Setup for extreme-stereo images
I've been toying with the idea of taking some extreme-stereo landscape pictures this spring, when the light returns. By "extreme" I mean camera separation from 20 cm to 2 m. Why? Because it sounds fun. I'd get stereoscopic vision of landscape elements that my eyes can't see as 3D because they're too far away. I'm hoping for kind of a "miniature" effect analogous to what you'd get with tilt-shift, but using 3D instead of focus.
I'd be using two analog SLRs, probably on separate tripods, with cable releases. I can't use just one camera and move it, because grass and waves will move and ruin the stereoscopic effect, and if the images work out I might want to take the gear out on the fjord in a small boat.
My available equipment is a Nikon FE2 with a 50mm and a 28-84mm zoom, and a Practica Super TL with a choice of 50mm and 28mm lens. I'd probably start with BW negative film, but I might try slide afterwards. Or perhaps buy two Holgas and shoot nice big slides? 3D viewer and mounts are available from Lomography society for both 135 and 120, so it should be easy to setup.
So, questions. Any pitfalls I should be aware of? Is 28mm too wide? 50mm too narrow? Shutter timing too unreliable? Aiming too difficult?
(I also have an F70 with a 50mm and a 28-200 zoom, but I'd rather use the old cameras and lenses that are cheaply replaced if I stumble and drop them, not to mention easier to carry on a hike.)
Last edited by Arctic amateur; 02-06-2013 at 09:15 AM. Click to view previous post history.
Will this be an autostereogram ("Magic Eye" type picture) or one that is viewed with a stereopticon?
I have made different types of stereograms on the computer. Anaglyph. Random Dot. Stereopticon. Etc...
Interocular distance needs to be correct in relation to the size of the image and the viewing distance.
It needs to be large enough to create the stereo effect. Usually that means the average distance between a human's eyes.
It also needs to be smaller than the apparent width of the picture, given the viewing distance.
If it will be viewed on a stereopticon, it might be easier. If it will be some type of autostereogram, it might not work. The viewer might not be able to focus on it. He might have to move closer or farther away. It might give him a headache viewing it. He might not be able to see it at all.
Also, try to make both cameras converge on the same spot even if they don't see the exact same field of view. In real life, your brain uses the images from both eyes to, sort of, triangulate what it sees. You have to simulate that virtual triangle for the 3-D effect to work.
It'd be the kind where you either use a viewer to see one image with each eye, or look cross-eyed at two side-by-side images.
I was intending to greatly exaggerate the inter-camera distance to get an exaggerated effect. Like if a mountain 10 km away was a strange-looking hill 10 meters away.
No technical info, but I watched a fellow do this with two Hassys about 10 meters apart. He had a partner at the other camera and he threw a rock in the air between the two cameras. When it hit the ground, both cameras were fired. Good luck!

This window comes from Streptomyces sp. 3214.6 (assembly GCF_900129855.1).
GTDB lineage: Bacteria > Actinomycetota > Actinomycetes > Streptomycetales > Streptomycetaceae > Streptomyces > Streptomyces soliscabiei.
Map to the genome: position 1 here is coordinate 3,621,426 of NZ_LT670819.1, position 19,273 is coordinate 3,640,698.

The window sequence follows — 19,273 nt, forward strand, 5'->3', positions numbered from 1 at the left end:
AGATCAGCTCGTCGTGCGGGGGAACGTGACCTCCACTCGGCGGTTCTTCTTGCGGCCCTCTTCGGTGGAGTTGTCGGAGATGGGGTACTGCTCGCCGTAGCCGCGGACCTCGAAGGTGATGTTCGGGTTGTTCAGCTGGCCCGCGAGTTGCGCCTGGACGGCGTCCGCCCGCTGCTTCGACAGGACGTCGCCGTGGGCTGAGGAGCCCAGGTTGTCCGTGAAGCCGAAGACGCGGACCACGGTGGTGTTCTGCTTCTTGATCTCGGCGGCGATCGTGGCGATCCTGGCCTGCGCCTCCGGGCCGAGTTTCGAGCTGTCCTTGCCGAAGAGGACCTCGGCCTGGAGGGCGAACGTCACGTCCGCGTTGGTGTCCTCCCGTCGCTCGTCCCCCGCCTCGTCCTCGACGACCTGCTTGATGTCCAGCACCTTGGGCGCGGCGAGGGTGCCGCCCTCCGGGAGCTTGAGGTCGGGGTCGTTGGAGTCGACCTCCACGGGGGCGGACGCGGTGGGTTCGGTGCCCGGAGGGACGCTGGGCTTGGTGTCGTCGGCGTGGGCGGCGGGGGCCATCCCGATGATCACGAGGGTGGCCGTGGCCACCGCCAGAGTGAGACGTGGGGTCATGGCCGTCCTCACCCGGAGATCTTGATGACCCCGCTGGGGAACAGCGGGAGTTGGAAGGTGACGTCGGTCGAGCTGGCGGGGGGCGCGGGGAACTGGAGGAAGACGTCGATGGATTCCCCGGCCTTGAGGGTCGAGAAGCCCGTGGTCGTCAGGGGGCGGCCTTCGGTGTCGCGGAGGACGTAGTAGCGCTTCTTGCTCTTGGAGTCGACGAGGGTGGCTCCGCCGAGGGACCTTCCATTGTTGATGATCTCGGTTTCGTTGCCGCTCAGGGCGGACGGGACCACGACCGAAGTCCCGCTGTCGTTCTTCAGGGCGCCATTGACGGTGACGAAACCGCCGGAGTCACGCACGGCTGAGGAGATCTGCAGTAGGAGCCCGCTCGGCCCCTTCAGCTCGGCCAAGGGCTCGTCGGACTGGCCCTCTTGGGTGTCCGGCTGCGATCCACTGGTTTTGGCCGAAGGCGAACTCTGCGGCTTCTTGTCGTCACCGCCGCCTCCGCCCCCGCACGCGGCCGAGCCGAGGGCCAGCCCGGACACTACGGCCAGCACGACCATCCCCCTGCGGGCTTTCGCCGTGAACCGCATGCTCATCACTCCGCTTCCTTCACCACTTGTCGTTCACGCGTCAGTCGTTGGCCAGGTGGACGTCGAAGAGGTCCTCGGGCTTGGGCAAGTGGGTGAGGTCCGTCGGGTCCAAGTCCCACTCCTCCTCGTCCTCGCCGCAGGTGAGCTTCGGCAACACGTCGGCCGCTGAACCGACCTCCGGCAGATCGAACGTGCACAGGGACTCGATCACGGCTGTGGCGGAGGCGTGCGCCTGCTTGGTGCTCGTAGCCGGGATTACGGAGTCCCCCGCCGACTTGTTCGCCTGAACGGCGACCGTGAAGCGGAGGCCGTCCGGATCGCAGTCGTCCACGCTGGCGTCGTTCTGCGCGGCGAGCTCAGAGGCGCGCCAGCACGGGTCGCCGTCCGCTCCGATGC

At least with LF landscape, a bad day of photography can still be a good day of exercise.
I've done this in a canoe with a Verascope on a lake. Used the double exposure shutter cock, covered one lens with my palm then drifted a little and exposed the other lens. Used pine trees in the distance to overlap the frame. It came out really cool like a scale model. the lake was really flat so that worked ok. I also did this at Mt St Helens. Having a subject you can easily frame the same scene simplifies things. Good luck. It creates a neat effect.
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I seem to remember somewhere a ratio of 1 to 50. Avoid shooting any object much closer than 50 times the distance between the cameras.
One of the most extreme stereo images I saw was a stereo image of stars taken from the earth in different positions in its orbit.
Originally Posted by Arctic amateur
This is completely synthetic.
Rendered by computer.
The image an files are public domain.
I only rendered it into a 3-D stereogram.
The two (virtual) cameras are the equivalent of a couple of feet apart, focused on the base of the tree.
The problem is that it is hard to view because the interocular distance is too far apart as relative to the scene. If the cameras were closer together or if they were focused on a point farther in the distance, it would be easier.
As it is, now, it is pretty hard to view unless you are about arm's length away from it. Even then, your eyes tire quickly and you can't hold it in focus for very long. You'll end up with a headache.
I learned this mostly by experimentation and reading articles on the internet. I have an advantage in this case because, being completely CGI, I can quickly redo the image if it isn't right.
Thus, might I suggest, if doing it with film that you try a few different camera setups just in case. Better to burn a little extra film than to have to make two or three trips.
this sounds cool. wish I could see the stereoscopic results for real. maybe you could post a gif though.
I was thinking something like that, except I'd swap the two images if I was doing side-by-side. With your setup I have to point my left eye to the left and my right eye to the right, which I've never been able to do except when the images are small enough that I can aim my eyes normally at a point near infinity. I find it much easier to cross my eyes at a point just in front of my eyes. It's tiring to hold that kind of gaze, but much easier for me to find and "lock" than to look "behind" the pictures.
Originally Posted by Worker 11811